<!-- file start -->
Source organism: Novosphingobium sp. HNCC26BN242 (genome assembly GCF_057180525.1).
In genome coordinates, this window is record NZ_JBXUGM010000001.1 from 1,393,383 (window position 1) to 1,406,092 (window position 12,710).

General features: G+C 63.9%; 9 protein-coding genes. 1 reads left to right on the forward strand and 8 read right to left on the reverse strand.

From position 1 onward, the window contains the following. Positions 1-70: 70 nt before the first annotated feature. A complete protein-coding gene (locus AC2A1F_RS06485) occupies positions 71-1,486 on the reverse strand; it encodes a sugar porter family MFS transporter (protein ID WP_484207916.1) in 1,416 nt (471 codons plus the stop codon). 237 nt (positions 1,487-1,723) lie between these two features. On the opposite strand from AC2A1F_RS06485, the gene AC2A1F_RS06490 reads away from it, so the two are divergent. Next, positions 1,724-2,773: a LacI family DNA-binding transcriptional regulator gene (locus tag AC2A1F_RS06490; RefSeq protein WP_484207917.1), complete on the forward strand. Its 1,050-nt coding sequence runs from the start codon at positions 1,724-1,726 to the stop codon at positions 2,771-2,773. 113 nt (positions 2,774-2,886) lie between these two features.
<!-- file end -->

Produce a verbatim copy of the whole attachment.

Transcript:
Source organism: Novosphingobium sp. HNCC26BN242 (genome assembly GCF_057180525.1).
In genome coordinates, this window is record NZ_JBXUGM010000001.1 from 1,393,383 (window position 1) to 1,406,092 (window position 12,710).

General features: G+C 63.9%; 9 protein-coding genes. 1 reads left to right on the forward strand and 8 read right to left on the reverse strand.

From position 1 onward, the window contains the following. Positions 1-70: 70 nt before the first annotated feature. A complete protein-coding gene (locus AC2A1F_RS06485) occupies positions 71-1,486 on the reverse strand; it encodes a sugar porter family MFS transporter (protein ID WP_484207916.1) in 1,416 nt (471 codons plus the stop codon). 237 nt (positions 1,487-1,723) lie between these two features. On the opposite strand from AC2A1F_RS06485, the gene AC2A1F_RS06490 reads away from it, so the two are divergent. Next, positions 1,724-2,773: a LacI family DNA-binding transcriptional regulator gene (locus tag AC2A1F_RS06490; RefSeq protein WP_484207917.1), complete on the forward strand. Its 1,050-nt coding sequence runs from the start codon at positions 1,724-1,726 to the stop codon at positions 2,771-2,773. 113 nt (positions 2,774-2,886) lie between these two features.